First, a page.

As you are likely to have seen from our May press release, after three attempts we finally received the South African Advertising Standards Authority ruling from Nestlé regarding its shelf talkers. Nestlé promoted its Nan infant formula with signs on the shelves highlighting the 'new' version of the product, which has logos on the labels (which were pictured) saying it 'protects'. In reality infants fed on the formula are more likely to become sick than breastfed children and, in conditions of poverty often encountered in South Africa, to die.
We ask Nestlé to substantiate its claim that the shelf talkers had been cleared as a search did not bring it up on the ASA website and neither Nestlé nor the ASA provided it to us when asked.
The ruling can be downloaded from our website and I have now had time to produce an analysis of Nestlé's response, which can be read at:
While the ruling does indeed reject the complaint about the shelf talkers, it contradicts the position of the South African Department of Health, which says it is usually consulted on such issues and was not in this case.
You can read full details on the website, but one aspect that I want to highlight here is the fact that the complaint about Nestlé's promotion was brought by the Infant Feeding Association.
The Infant Feeding Association was formed at the end of 2003, when the South African government was last considering regulations for the marketing of baby foods. It argued that: "The legislation would infringe on the manufacturers' right to freedom of speech and mothers' rights to information". See:
The aim of the legislation and the International Code of Marketing of Breastmilk Substitutes and subsequent, relevant Resolutions of the World Health Assembly from which it derives actually aims to protect breastfeeding and to ensure that formula is used safely when necessary. The aim is not to stop mothers receiving information, but stop misinformation.
Nestlé argued that its shelf talkers were providing information and the ASA agreed: "The material does not fall within any of the restrictions mentioned in Clause 1.3.2, nor does it contain anything which might be considered to be "sales phraseology". It simply shows pictures of the "OLD" and "NEW" packaging in a factual and informative manner. It isn't likely to induce sales to consumers, but is intended to inform existing customers that the product is now available in new packaging."
However, we support the Department of Health view that shelf talkers should not be permitted.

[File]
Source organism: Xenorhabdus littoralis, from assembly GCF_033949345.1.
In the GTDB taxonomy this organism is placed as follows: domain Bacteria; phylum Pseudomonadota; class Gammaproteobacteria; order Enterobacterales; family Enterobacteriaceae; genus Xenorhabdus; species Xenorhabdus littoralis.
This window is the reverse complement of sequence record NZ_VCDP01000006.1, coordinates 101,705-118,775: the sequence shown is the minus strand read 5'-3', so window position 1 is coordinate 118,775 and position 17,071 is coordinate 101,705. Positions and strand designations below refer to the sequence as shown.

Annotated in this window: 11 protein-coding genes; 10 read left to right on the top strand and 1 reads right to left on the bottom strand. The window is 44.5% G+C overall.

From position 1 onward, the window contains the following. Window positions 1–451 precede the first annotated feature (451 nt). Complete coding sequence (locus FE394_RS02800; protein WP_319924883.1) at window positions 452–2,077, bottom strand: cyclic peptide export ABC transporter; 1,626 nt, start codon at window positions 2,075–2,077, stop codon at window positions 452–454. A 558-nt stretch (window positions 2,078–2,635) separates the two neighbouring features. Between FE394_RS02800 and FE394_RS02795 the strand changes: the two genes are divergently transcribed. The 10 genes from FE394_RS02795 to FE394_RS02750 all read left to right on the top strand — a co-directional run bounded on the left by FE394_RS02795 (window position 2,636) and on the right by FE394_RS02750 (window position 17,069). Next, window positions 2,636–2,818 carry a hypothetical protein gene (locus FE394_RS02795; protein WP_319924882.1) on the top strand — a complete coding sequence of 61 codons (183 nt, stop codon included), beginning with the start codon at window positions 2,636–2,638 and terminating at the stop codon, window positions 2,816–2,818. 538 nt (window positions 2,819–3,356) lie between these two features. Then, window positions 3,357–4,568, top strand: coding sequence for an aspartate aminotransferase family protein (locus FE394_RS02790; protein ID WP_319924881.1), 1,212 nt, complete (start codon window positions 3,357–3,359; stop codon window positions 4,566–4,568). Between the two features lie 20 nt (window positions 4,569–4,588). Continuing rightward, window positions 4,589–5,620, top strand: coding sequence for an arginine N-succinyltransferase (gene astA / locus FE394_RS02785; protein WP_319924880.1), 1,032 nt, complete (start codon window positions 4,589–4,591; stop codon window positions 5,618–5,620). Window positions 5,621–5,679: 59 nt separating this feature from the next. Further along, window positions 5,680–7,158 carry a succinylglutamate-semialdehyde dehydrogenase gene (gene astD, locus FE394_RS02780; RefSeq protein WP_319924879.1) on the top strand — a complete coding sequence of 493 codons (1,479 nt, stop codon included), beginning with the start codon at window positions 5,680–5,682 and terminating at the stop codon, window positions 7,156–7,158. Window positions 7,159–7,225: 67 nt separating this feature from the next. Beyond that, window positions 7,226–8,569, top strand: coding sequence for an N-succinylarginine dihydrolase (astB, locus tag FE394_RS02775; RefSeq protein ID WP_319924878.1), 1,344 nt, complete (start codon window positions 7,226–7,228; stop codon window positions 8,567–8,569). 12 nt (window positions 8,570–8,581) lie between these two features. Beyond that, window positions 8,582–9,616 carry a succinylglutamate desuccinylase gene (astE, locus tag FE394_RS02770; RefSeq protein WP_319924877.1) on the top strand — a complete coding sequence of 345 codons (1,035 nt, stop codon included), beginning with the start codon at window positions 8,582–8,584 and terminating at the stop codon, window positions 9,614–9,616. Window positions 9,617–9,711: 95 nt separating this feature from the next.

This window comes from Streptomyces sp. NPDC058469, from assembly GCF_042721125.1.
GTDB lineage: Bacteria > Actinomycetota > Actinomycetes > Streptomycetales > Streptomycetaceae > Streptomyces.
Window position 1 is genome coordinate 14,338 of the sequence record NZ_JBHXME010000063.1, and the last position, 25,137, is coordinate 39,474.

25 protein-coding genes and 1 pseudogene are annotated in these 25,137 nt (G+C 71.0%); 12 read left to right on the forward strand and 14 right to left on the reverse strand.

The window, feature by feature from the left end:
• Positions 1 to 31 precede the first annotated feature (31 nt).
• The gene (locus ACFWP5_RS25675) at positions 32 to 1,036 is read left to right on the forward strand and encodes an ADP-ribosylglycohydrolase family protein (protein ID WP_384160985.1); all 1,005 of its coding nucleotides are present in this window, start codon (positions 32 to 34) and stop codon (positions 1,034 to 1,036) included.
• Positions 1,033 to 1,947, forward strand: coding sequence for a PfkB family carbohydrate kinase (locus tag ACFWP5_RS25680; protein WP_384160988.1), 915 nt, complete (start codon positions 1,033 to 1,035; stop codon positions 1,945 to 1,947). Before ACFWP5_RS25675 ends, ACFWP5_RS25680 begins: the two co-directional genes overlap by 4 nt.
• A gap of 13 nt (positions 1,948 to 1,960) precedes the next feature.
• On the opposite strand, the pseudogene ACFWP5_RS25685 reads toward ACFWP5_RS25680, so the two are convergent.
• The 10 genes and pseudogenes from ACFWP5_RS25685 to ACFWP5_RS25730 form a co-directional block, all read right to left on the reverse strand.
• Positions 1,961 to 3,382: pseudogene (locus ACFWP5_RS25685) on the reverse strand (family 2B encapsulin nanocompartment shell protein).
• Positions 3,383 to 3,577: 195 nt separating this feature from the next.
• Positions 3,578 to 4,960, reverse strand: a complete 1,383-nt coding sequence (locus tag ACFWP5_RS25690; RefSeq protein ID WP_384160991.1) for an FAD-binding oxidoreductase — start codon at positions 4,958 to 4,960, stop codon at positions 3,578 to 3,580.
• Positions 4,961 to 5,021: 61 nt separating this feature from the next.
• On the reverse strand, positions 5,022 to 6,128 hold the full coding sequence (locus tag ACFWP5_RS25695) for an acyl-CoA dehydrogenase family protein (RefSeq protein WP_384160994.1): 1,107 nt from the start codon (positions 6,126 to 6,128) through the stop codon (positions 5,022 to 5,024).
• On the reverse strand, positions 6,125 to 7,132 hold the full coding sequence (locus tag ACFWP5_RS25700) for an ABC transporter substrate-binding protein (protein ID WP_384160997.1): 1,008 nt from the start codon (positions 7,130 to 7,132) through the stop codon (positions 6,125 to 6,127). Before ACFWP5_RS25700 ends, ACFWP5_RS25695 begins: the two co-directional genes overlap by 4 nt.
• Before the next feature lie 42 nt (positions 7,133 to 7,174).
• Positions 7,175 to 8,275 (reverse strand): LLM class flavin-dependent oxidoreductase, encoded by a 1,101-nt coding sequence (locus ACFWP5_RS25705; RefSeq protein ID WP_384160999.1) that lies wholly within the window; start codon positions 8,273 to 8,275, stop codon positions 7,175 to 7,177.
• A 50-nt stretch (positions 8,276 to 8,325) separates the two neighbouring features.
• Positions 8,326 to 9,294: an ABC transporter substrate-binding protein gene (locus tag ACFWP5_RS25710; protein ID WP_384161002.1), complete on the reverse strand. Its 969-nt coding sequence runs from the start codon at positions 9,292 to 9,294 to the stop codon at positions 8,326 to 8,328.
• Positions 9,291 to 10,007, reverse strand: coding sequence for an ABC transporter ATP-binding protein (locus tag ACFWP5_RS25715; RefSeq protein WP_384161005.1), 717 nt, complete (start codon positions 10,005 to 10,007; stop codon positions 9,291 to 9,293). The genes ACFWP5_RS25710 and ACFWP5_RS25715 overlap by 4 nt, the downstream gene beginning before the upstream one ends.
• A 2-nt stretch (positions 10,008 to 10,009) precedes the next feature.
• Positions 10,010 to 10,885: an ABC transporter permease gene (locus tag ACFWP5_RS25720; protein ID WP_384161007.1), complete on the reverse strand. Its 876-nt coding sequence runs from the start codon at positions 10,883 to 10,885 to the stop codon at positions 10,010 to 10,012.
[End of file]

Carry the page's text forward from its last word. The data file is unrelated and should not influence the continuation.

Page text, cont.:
The shelf talkers are intended to draw attention to the formula. If Nestlé's concern was simply to make it clear the new formula was equivalent to the old, this could have been done on the label. The strategy was to suggest a 'new' formula, offering to 'protect' (a claim highlighted on the labels shown on the shelf talker), was on the market.
Nestlé stressed in a letter to Baby Milk Action that the complaint was brought by a competitor, not the Department of Health. But it is, in fact, more serious than that. The complaint was brought by the industry body as a whole.
The ruling states: "The complainant submitted, in essence, that the campaign goes beyond informing consumers of a change in packaging by drawing much attention to the brand. This contravenes both the World Health Organisation (WHO) Code and the Code of Advertising Practice, which [sic] practices used to induce sales directly to the consumer at retail level" [I presume it should read 'prohibits practices']
It is significant that both the baby food industry and the Department of Health are critical of Nestlé's promotion.
While we can perhaps take some comfort that some in the Infant Feeding Association are attempting to maintain standards, it is disappointing that the self-regulatory Advertising Standards Authority found for Nestlé as this threatens to drive down standards. If the industry body cannot stop Nestlé from what it views as a violation of the Code, then the worry is they will feel compelled to follow Nestlé's poor example. That is exactly what happened in the US when Nestlé broke a voluntary advertising ban.
The last global monitoring report revealed that the NUMICO companies (Nutricia, Milupa and Cow&Gate) - now owned by Danone - are becoming worse in their violations as they try to compete with Nestlé in Asia.
Nestlé, the largest company in the market, is the cruz of the problem. When we are able to stop Nestlé from driving down standards it can bring substantial benefits.